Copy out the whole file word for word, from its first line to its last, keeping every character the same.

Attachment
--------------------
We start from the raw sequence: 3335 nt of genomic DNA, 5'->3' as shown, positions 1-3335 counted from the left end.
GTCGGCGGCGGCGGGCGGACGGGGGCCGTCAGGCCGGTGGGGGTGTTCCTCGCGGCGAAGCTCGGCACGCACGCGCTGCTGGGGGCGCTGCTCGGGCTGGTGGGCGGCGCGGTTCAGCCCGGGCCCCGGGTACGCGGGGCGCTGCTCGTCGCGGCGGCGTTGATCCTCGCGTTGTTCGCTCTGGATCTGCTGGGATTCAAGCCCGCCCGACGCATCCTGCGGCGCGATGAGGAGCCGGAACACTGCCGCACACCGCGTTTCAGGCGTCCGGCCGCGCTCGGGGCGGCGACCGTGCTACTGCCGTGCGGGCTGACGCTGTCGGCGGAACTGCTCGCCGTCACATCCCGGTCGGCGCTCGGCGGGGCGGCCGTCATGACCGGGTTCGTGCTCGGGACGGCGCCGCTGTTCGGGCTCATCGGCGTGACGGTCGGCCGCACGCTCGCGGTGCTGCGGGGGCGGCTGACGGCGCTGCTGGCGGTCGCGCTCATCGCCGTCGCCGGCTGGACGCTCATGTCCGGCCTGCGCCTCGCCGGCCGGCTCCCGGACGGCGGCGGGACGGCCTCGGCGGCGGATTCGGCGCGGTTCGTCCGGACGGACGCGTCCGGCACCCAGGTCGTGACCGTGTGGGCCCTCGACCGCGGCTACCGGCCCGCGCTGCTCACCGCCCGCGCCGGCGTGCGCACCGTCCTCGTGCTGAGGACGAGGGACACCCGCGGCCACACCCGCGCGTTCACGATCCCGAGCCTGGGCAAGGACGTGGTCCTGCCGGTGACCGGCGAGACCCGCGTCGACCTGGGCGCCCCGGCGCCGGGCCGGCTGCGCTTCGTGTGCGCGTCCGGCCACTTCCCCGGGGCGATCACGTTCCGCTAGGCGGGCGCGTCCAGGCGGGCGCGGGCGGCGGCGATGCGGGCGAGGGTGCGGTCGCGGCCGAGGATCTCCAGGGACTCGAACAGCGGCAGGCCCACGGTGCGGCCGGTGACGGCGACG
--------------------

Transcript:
We start from the raw sequence: 3335 nt of genomic DNA, 5'->3' as shown, positions 1-3335 counted from the left end.
GTCGGCGGCGGCGGGCGGACGGGGGCCGTCAGGCCGGTGGGGGTGTTCCTCGCGGCGAAGCTCGGCACGCACGCGCTGCTGGGGGCGCTGCTCGGGCTGGTGGGCGGCGCGGTTCAGCCCGGGCCCCGGGTACGCGGGGCGCTGCTCGTCGCGGCGGCGTTGATCCTCGCGTTGTTCGCTCTGGATCTGCTGGGATTCAAGCCCGCCCGACGCATCCTGCGGCGCGATGAGGAGCCGGAACACTGCCGCACACCGCGTTTCAGGCGTCCGGCCGCGCTCGGGGCGGCGACCGTGCTACTGCCGTGCGGGCTGACGCTGTCGGCGGAACTGCTCGCCGTCACATCCCGGTCGGCGCTCGGCGGGGCGGCCGTCATGACCGGGTTCGTGCTCGGGACGGCGCCGCTGTTCGGGCTCATCGGCGTGACGGTCGGCCGCACGCTCGCGGTGCTGCGGGGGCGGCTGACGGCGCTGCTGGCGGTCGCGCTCATCGCCGTCGCCGGCTGGACGCTCATGTCCGGCCTGCGCCTCGCCGGCCGGCTCCCGGACGGCGGCGGGACGGCCTCGGCGGCGGATTCGGCGCGGTTCGTCCGGACGGACGCGTCCGGCACCCAGGTCGTGACCGTGTGGGCCCTCGACCGCGGCTACCGGCCCGCGCTGCTCACCGCCCGCGCCGGCGTGCGCACCGTCCTCGTGCTGAGGACGAGGGACACCCGCGGCCACACCCGCGCGTTCACGATCCCGAGCCTGGGCAAGGACGTGGTCCTGCCGGTGACCGGCGAGACCCGCGTCGACCTGGGCGCCCCGGCGCCGGGCCGGCTGCGCTTCGTGTGCGCGTCCGGCCACTTCCCCGGGGCGATCACGTTCCGCTAGGCGGGCGCGTCCAGGCGGGCGCGGGCGGCGGCGATGCGGGCGAGGGTGCGGTCGCGGCCGAGGATCTCCAGGGACTCGAACAGCGGCAGGCCCACGGTGCGGCCGGTGACGGCGACG